Two more clauses were added to the definition of financial advice in the recent law changes, but it still begs the fundamental question. They were:

  • designing a personalised investment plan in certain circumstances and;
  • providing financial planning of a kind prescribed by the regulations (there are no regulations yet).

No mention of anything like the Plato Principle in the law, I am afraid. This reflects, in my view, the dominating position of the big commercial banks and share brokering houses in New Zealand who pay most of the fees to the Financial Markets Authority and do most of the lobbying.

Financial planning is a useful service for everyone, from those just starting out on their independent financial lives to retirees living their dream. It is just a matter of being prepared to see the value in it, and pay for it, like any service.

In summary, quoting my colleague Jared Campbell CFPCM, “Everyone needs a financial plan”.

Wealth management

All of the above, as well as some more specialised and in-depth services, but designed for clients with significant existing wealth, perhaps $5 million and above, and usually with a number of inter-locking entities such as family trusts, companies and partnerships.

Wealth management is a sub-set of financial planning. Both are akin to the General Medical Practitioner, taking an over-view, but wealth management has a lot more medical specialists involved. Wealth management deals with more complexity.

In wealth management the depth of services becomes more apparent.

What might a typical wealth management client with $10 million of investments and perhaps another $5 million of lifestyle assets need by way of wealth management services?

It is the same process as for financial planning – an in-depth diagnosis of the whole person and their family (and businesses), a good deal of interaction with all the client’s professional advisers, before providing a written prescription. Typically carried out over several years as the clients’ situation develops and carried on for a lifetime.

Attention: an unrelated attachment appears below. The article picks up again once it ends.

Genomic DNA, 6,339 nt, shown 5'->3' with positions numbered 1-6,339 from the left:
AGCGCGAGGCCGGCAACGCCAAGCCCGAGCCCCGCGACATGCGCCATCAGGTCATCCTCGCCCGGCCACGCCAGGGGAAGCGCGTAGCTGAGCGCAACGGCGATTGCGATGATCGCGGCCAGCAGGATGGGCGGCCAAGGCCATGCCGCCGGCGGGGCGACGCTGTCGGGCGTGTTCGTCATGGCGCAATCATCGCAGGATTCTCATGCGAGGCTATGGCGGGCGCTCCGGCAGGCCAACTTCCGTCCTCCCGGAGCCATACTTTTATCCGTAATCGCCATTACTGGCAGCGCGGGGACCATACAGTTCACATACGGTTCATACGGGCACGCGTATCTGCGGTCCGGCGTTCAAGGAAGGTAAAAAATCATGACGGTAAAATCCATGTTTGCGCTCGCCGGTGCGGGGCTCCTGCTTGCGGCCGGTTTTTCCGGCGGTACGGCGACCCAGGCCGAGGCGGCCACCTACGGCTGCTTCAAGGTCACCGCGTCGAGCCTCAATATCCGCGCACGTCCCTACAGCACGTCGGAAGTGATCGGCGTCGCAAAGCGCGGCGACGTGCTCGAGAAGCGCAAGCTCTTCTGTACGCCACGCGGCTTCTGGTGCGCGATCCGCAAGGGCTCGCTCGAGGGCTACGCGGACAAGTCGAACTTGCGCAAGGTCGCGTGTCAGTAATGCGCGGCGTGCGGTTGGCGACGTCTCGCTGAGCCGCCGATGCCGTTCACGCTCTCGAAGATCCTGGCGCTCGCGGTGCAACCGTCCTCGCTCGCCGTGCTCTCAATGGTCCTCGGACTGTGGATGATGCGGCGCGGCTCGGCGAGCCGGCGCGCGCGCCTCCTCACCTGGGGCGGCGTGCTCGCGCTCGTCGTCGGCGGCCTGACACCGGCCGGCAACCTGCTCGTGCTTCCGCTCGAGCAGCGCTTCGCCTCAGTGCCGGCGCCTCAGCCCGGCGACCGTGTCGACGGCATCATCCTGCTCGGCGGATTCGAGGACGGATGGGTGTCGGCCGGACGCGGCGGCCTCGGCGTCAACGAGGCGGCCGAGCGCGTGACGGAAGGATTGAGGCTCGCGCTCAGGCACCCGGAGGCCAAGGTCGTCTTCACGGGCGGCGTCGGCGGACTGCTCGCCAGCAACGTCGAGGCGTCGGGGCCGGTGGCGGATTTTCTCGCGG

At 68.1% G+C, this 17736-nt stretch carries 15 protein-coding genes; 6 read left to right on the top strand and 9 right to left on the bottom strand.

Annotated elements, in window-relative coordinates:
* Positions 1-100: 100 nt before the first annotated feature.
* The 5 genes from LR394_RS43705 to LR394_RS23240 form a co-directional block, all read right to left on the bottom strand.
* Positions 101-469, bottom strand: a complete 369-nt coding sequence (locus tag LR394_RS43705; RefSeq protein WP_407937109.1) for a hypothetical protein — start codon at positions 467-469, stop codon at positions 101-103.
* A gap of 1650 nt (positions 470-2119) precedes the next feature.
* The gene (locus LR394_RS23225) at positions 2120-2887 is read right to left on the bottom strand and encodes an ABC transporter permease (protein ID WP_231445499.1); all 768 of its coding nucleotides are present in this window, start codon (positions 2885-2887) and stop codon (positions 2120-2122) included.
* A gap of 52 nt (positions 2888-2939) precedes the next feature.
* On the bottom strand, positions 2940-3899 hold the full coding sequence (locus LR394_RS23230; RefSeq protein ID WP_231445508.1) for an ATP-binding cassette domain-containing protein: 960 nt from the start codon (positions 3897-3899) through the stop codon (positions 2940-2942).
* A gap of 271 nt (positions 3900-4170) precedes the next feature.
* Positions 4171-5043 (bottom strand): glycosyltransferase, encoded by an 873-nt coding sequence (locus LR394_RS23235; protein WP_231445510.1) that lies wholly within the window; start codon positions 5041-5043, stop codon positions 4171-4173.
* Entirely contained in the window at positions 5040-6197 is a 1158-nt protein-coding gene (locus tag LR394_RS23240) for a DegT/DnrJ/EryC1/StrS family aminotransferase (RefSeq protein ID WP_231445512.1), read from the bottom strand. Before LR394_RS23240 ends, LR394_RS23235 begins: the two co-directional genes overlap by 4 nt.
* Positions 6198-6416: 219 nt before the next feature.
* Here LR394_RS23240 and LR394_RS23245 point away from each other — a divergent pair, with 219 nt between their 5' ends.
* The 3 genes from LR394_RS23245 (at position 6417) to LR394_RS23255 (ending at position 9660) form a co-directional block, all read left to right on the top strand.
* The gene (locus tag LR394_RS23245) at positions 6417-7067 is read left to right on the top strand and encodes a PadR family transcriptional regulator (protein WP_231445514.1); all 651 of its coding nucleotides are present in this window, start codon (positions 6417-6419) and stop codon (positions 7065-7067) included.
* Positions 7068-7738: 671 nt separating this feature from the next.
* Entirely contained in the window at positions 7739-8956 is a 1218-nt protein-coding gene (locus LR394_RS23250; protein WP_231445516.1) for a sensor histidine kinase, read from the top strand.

In addition to the services covered under financial planning above, the more specialised services typically delivered under wealth management may include:

... an integrated approach to all the client’s needs with the wealth manager coordinating a wide range of specialists -

  • advice with the full range of direct investments including residential, commercial, retail, and industrial property within an overarching strategy including any diversified investments
  • protecting wealth
  • managing emotions and unconscious biases around investment
  • growing wealth in a prudent manner for future generations
  • family trusts, monitoring, management, and review
  • trustees’ investment duties at law
  • accounting services
  • legal services
  • simplification of the myriad legal entities accumulated over a lifetime of business risk management
  • business risk management including trustee and director liabilities
  • business advice
  • business debt
  • business coaching
  • business succession-planning
  • estate planning and planning for matrimonial disputes in the next generation
  • taxation advice across multiple entities
  • buy/sell insurance agreements and key person cover
  • family financial coaching and financial planning involving open and honest communication with the next generation – helping the next generation get ready to manage the family wealth that will eventually come their way
  • family loans and debt
  • philanthropy planning and legacies
  • immigration services
  • cross-border tax planning
  • cross-border investment planning
  • lifestyle issues including health, community connections and purpose
  • managing the expectations of family, friends, and the community on wealth disbursement
  • foundations and charitable institutions strategic investment advice

Some of these services will already be provided by our clients’ other professional advisers such as their accountant and lawyer but the outcome will almost always be improved by the intervention of a wealth manager, even if it is to get things moving along. Professional advisers get very busy, and the coordination role can be very useful.

A key role for the wealth manager is to make sure there are regular meetings to review progress with the key stakeholders and professional advisers. It is easy to start something off; it is quite another thing to manage it every year and deliver it into the future.

So, there we are. Good question, whoever it was who asked me to explain the difference between financial planning and wealth management. I trust that helps.

Keep asking great questions...